Allied Works Architectre


New York City






14 sq ft


  • Two large windows were originally designed in 1882 by H.J Schwarzmann as part of the New York Mercantile Exchange. During demolition, Johannes Leonardo, along with the long-time building owners, were surprised to find that the windows even existed (they were hidden behind the wall) – a testament to the architectural heritage of the space and history of the city. Once uncovered, there was no doubt they needed to become a permanent fixture in the agency.

  • The wood doors leading into the conference and meeting rooms are abstractions of Ikat textile patterns, commonly thought of as Indonesian but can be found in cultures across Asia, Africa, and Central/South America.

  • They were constructed from layers of particleboard that were then die cut into alternating layers (walnut, oak and cherry) of laminated veneer MDF ply. The panels were first laminated together and then CNC routed to different depths to reveal each species of wood. These were designed by Allied Works and fabricated by SITU Studio.

  • Formerly a photography studio, the space features a 25’ by 35’ piazza skylight that served as natural light for the aforementioned photo studio. Now the light fills the space with a tremendous amount of natural light. Above it features a roof where employees at Johannes can spend time in the warmer months to screen films, conduct meetings and enjoy sprawling city views.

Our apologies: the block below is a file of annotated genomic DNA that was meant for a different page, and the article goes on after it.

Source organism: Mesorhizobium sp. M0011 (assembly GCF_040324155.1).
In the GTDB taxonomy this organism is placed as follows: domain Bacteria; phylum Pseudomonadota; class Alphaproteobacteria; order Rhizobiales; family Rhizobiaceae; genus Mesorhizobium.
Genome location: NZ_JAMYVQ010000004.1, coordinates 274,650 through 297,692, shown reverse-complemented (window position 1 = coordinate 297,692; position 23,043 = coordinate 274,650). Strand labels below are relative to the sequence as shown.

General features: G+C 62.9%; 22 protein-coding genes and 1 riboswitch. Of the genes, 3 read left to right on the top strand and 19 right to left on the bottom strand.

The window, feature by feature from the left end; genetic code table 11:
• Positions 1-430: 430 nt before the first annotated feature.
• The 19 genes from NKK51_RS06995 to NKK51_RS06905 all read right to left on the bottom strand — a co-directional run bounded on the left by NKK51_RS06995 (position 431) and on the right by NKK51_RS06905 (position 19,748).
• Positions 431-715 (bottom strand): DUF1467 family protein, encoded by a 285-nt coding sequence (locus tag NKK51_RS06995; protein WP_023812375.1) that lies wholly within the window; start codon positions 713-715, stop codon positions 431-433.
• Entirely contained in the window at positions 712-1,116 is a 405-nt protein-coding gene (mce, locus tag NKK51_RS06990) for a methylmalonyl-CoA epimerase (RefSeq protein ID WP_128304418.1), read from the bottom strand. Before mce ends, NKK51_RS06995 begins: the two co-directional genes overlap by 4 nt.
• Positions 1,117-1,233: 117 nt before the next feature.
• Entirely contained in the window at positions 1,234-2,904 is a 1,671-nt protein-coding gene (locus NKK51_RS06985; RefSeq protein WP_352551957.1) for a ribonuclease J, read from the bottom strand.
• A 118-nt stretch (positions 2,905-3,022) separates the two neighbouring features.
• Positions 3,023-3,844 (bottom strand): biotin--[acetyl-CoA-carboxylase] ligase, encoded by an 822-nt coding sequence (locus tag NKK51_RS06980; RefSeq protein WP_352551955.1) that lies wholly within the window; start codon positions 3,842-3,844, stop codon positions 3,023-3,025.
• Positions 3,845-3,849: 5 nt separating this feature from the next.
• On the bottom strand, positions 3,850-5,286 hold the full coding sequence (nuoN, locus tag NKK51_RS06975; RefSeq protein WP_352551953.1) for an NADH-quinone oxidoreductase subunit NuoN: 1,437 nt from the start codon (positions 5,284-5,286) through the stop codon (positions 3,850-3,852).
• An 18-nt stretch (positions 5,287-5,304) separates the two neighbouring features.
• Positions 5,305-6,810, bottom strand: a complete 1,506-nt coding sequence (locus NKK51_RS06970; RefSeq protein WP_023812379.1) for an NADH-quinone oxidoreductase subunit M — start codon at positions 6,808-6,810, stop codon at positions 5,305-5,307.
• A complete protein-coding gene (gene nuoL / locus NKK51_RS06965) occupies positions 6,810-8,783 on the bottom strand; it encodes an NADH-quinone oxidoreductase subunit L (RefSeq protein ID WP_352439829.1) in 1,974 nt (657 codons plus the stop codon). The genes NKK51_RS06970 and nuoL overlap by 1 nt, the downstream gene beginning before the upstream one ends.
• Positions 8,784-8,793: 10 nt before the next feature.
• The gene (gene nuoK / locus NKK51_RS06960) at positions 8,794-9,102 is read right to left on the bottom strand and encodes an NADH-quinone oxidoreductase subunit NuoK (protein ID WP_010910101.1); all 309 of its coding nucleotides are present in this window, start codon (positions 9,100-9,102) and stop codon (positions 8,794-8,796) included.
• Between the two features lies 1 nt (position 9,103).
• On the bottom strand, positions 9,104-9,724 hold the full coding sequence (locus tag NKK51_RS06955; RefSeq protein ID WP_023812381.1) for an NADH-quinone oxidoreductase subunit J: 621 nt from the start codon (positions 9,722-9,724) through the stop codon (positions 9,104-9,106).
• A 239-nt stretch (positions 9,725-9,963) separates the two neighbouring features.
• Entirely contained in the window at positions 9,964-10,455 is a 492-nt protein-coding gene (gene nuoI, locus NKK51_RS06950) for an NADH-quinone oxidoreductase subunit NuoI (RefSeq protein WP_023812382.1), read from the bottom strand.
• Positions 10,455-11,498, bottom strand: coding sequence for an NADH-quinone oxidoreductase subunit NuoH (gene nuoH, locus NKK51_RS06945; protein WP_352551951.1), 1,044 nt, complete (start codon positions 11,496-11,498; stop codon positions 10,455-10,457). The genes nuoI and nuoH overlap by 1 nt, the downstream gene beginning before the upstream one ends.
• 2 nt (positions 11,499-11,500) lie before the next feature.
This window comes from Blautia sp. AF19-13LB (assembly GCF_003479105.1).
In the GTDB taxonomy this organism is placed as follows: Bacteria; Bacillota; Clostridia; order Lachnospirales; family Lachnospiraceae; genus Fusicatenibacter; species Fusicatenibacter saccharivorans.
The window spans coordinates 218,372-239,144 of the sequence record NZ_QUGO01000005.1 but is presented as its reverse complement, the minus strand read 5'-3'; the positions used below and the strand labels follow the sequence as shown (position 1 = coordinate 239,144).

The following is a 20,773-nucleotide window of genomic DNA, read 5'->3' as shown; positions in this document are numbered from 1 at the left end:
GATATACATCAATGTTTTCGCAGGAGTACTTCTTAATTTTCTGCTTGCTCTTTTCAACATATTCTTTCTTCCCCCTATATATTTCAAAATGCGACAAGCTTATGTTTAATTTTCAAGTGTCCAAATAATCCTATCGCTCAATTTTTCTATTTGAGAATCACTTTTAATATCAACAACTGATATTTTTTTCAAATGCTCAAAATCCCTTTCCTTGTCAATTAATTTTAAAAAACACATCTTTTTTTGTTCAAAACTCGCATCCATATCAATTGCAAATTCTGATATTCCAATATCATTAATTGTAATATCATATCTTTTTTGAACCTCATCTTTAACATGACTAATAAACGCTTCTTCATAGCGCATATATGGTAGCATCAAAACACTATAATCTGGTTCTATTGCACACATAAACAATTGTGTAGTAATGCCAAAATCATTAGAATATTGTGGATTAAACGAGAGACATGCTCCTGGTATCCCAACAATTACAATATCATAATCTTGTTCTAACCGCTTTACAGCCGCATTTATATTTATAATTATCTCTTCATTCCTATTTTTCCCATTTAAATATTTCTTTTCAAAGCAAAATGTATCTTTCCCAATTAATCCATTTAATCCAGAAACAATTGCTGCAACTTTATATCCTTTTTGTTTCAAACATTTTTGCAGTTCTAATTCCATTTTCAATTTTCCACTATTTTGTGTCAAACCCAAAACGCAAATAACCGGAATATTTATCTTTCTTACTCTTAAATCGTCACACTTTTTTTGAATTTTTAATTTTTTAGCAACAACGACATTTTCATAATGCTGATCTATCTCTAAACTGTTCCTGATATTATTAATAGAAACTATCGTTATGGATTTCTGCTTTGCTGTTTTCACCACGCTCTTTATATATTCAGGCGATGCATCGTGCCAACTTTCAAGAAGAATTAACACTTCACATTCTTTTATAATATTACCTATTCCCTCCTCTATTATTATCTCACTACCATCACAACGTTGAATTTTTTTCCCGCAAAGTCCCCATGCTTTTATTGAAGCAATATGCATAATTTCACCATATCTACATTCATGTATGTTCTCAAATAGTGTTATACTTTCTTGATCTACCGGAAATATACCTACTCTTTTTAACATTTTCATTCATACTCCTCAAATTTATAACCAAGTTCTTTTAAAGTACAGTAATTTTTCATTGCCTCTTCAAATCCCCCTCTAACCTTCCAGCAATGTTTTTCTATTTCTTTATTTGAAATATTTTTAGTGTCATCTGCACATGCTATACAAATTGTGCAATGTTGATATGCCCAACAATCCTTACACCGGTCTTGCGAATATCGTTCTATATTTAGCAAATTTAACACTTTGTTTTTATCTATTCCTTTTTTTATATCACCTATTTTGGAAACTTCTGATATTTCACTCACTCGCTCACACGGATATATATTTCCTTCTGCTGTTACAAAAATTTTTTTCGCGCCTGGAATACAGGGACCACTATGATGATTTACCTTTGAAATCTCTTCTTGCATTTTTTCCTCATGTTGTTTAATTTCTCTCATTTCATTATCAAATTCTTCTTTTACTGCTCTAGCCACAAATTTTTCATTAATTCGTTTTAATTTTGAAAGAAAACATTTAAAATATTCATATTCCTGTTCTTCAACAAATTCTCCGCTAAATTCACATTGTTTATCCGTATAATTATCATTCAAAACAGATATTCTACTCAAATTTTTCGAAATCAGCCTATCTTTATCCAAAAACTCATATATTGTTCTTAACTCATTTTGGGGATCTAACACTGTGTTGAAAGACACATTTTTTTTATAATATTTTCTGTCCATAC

• With an active contingent of surfers and a JL Surf Truck that regularly departs at 4:45AM when there are waves in Long Beach, a new board for the new office was a no brainer. Seen here is a 7’3” Fineline Egg that was custom-made for the agency by Brian Hilbers, a professional shaper who’s been creating boards for over 30 years from his home in Ventura, California. But it’s far from a decorative piece. What good is a surfboard if not used for surfing?

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